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Crimes that deserve the death penalty?

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stui magpie 

suge min pikk


Joined: 03 May 2005
Location: Where ever i go, there I am

PostPosted: Fri Oct 30, 2015 7:44 pm
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All the guys I've known who did time, did rehabilitate.

Probably a dodgy sample because I don't hang around with guys who are crooks. Wink

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think positive Libra

Side By Side


Joined: 30 Jun 2005
Location: somewhere

PostPosted: Fri Oct 30, 2015 7:45 pm
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stui magpie wrote:
All the guys I've known who did time, did rehabilitate.

Probably a dodgy sample because I don't hang around with guys who are crooks. Wink


You missed the other part of my rant

What kind of crime did they rehabilitate from?

And did they do anything to make it up to whoever was their victim?

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stui magpie 

suge min pikk


Joined: 03 May 2005
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PostPosted: Fri Oct 30, 2015 7:53 pm
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AFAIK petty shit, I don't make it a habit to drill people about their lives. Usually when people tell me voluntarily (which happens too often) I've forgotten it 5 minutes later.

I only retain stuff I'm interested in, which is probably why I've always been shitful with peoples names.

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David Libra

Reel around the fountain


Joined: 27 Jul 2003
Location: Anywhere, I don't care I don't care I don't care

PostPosted: Fri Oct 30, 2015 7:59 pm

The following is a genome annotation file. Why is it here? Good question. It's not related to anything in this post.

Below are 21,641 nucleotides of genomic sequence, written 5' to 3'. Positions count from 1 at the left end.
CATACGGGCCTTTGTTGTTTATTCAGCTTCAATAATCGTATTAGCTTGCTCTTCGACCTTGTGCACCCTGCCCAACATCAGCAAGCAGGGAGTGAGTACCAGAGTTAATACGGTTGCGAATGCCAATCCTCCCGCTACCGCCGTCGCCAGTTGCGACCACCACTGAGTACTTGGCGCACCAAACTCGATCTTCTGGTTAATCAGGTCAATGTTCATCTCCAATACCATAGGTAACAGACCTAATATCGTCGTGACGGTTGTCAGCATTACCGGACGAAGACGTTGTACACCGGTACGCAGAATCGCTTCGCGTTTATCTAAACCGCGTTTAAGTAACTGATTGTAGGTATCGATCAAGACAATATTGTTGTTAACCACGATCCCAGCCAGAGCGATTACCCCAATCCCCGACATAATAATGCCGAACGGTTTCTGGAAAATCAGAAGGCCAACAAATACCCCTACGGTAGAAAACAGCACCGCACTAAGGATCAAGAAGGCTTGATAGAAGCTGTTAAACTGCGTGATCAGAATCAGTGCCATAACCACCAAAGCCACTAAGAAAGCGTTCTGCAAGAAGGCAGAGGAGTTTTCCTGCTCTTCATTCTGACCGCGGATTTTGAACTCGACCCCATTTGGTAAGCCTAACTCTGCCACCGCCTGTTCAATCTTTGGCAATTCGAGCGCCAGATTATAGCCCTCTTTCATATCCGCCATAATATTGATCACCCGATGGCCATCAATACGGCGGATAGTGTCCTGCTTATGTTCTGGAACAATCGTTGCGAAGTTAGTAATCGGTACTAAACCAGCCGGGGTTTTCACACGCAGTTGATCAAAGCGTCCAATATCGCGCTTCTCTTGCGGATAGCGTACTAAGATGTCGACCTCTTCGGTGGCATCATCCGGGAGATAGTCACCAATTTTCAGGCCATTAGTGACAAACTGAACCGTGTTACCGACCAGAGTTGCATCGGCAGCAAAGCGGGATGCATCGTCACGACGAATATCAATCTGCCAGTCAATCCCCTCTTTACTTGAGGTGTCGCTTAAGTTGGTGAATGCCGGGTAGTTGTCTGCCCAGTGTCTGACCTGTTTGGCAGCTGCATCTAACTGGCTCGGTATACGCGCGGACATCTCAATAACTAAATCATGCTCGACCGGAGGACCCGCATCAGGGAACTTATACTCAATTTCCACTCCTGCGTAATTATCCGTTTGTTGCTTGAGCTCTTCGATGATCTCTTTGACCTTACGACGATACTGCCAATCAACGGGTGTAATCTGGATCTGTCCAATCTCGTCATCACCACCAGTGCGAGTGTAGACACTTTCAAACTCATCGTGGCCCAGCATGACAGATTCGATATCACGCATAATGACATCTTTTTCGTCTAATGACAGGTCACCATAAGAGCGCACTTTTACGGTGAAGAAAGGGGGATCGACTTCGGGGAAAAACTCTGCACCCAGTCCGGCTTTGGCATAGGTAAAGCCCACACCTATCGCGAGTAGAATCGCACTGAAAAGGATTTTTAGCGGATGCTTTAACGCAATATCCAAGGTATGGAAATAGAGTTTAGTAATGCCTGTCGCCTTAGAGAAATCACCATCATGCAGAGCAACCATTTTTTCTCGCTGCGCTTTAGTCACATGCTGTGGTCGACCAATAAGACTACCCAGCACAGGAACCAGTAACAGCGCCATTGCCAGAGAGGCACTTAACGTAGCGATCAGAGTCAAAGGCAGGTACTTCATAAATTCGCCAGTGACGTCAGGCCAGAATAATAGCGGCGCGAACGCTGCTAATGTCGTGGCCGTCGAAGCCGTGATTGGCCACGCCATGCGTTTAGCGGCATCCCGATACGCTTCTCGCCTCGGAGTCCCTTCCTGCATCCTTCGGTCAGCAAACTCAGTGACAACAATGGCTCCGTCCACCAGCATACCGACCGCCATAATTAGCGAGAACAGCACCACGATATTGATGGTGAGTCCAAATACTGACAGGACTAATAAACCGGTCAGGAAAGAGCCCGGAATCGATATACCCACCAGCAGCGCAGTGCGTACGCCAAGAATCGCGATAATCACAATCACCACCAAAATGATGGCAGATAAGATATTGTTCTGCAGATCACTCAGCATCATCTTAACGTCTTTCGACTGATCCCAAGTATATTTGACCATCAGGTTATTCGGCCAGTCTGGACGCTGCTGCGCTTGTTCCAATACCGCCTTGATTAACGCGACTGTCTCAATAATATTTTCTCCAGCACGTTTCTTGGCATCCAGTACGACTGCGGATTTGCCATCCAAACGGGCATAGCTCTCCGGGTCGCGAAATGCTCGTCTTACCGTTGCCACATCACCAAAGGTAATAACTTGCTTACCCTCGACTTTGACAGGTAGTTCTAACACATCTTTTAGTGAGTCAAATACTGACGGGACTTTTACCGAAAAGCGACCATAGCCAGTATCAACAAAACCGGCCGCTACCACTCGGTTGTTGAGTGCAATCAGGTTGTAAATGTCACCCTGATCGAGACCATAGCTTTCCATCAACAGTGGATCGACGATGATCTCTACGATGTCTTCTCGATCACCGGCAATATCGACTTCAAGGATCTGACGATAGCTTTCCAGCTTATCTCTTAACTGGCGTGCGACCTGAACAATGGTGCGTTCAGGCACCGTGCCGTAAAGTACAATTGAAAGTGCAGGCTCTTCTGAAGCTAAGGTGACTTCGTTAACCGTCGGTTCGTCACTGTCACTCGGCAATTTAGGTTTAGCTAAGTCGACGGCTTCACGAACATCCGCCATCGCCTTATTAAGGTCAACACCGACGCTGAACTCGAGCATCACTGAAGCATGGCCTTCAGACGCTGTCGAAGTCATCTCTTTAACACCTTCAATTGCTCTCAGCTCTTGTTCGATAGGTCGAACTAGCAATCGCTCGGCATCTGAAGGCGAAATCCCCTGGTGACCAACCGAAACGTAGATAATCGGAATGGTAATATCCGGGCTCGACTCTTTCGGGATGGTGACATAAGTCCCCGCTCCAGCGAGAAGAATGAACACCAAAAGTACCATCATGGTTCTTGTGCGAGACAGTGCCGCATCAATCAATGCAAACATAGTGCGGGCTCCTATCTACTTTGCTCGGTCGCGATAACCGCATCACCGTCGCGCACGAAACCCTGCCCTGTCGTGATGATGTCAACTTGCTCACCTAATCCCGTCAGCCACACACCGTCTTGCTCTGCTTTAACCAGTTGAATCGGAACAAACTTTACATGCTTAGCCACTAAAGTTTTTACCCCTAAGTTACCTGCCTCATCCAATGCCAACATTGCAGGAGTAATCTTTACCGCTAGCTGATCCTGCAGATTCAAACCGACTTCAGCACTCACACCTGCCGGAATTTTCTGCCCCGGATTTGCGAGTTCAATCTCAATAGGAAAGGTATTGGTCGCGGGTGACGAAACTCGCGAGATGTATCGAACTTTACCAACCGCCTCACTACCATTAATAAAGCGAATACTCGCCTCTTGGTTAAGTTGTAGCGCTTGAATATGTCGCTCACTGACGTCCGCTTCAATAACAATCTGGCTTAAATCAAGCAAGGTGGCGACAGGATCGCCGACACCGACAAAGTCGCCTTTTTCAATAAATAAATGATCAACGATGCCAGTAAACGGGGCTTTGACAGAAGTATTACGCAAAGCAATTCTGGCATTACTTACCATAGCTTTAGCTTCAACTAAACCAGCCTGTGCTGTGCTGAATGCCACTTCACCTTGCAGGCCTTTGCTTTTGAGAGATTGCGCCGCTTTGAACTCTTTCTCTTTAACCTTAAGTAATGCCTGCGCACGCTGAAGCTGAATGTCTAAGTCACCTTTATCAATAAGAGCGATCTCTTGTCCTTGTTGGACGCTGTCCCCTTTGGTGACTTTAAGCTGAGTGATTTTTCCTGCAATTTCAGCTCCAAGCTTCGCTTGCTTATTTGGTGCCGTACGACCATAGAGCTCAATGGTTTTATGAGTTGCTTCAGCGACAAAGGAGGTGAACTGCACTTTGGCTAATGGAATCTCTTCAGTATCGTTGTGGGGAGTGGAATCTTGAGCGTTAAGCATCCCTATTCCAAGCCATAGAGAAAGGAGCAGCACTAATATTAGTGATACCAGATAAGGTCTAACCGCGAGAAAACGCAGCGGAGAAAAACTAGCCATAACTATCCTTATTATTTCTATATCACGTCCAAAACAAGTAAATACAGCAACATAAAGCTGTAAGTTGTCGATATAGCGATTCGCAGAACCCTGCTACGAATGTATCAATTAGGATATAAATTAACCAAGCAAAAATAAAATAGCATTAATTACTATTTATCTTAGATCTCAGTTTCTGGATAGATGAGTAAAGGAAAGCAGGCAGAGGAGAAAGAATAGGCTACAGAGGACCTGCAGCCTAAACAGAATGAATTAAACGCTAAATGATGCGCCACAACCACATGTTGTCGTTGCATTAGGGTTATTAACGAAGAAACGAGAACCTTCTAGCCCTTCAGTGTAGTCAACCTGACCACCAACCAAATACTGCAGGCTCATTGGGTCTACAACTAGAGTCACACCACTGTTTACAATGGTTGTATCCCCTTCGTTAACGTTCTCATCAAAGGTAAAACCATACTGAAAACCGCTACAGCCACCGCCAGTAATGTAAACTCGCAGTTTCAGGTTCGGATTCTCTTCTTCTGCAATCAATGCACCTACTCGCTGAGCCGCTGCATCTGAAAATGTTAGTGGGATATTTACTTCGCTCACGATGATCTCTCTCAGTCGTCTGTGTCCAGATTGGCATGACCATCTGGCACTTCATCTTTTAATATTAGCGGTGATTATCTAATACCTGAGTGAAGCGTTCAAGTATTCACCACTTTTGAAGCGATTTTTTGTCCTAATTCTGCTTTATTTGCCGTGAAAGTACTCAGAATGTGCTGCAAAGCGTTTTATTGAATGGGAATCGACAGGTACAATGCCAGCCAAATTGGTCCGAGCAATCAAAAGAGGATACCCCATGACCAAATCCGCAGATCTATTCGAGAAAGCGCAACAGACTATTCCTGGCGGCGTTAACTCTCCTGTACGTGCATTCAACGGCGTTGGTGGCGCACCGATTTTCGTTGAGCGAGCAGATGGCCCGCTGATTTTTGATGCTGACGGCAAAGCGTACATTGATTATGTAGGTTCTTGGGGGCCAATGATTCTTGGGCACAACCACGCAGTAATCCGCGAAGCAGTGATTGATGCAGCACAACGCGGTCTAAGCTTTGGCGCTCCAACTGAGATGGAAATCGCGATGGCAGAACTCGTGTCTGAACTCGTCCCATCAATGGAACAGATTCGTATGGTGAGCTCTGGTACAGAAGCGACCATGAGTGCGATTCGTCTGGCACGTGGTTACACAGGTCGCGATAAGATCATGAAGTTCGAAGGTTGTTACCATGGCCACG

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think positive wrote:
And yet you still haven't answered the question, who is going to pay for it all?


Taxpayers, naturally.

Quote:
Something like this might actually teach them something
http://www.washingtonexaminer.com/tent-city-jail-where-prisoners-wear-pink-and-swelter-in-120-degree-heat/article/2546924

You have to give people a reason to rehabilitate, most of em are lazy sods, you have to put them out of their comfort zone to get them to shift themselves


Sounds pretty disgusting to me. If anyone can demonstrate that this kind of humiliation and brutality have a positive long-term rehabilitative effect, then I'm willing to listen; but this just sounds like mini-fascists enjoying a power trip.

Let's go in the opposite direction entirely. Giving prisoners freedom and dignity is not only more humane, it actually seems to work:

http://www.nytimes.com/2015/03/29/magazine/the-radical-humaneness-of-norways-halden-prison.html?_r=0

And here's the dark(er) side of your Tent City:

http://www.phoenixnewtimes.com/news/dead-end-6438519

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Last edited by David on Fri Oct 30, 2015 8:04 pm; edited 1 time in total
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think positive Libra

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Joined: 30 Jun 2005
Location: somewhere

PostPosted: Fri Oct 30, 2015 8:03 pm
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stui magpie wrote:
AFAIK petty shit, I don't make it a habit to drill people about their lives. Usually when people tell me voluntarily (which happens too often) I've forgotten it 5 minutes later.

I only retain stuff I'm interested in, which is probably why I've always been shitful with peoples names.


That's an Ozzie thang! Why you all call each other mate or cobber!

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Jezza Taurus



Joined: 05 Sep 2010